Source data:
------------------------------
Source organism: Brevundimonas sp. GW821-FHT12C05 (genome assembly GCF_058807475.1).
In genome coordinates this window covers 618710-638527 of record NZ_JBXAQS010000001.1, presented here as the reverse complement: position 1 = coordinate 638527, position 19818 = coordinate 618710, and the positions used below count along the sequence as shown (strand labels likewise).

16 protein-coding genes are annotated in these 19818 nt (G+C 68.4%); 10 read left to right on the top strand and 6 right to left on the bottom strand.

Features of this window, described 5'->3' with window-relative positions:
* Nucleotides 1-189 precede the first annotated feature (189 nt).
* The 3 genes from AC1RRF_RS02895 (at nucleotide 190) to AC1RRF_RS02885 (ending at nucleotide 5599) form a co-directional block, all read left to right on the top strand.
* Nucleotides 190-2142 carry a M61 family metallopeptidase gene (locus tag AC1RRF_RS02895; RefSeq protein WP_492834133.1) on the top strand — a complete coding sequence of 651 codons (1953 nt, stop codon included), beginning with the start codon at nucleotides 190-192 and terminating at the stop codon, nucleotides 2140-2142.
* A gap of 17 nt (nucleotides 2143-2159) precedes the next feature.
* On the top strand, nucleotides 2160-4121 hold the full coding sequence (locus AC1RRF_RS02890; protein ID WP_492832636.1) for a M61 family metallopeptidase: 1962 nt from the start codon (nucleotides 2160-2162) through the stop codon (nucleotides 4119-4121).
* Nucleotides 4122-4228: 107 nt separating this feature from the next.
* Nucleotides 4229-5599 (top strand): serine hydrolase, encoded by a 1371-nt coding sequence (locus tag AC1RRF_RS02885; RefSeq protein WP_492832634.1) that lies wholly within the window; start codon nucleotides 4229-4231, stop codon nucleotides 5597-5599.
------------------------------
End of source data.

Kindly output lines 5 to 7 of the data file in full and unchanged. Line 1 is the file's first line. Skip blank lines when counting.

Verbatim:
* Nucleotides 1-189 precede the first annotated feature (189 nt).
* The 3 genes from AC1RRF_RS02895 (at nucleotide 190) to AC1RRF_RS02885 (ending at nucleotide 5599) form a co-directional block, all read left to right on the top strand.
* Nucleotides 190-2142 carry a M61 family metallopeptidase gene (locus tag AC1RRF_RS02895; RefSeq protein WP_492834133.1) on the top strand — a complete coding sequence of 651 codons (1953 nt, stop codon included), beginning with the start codon at nucleotides 190-192 and terminating at the stop codon, nucleotides 2140-2142.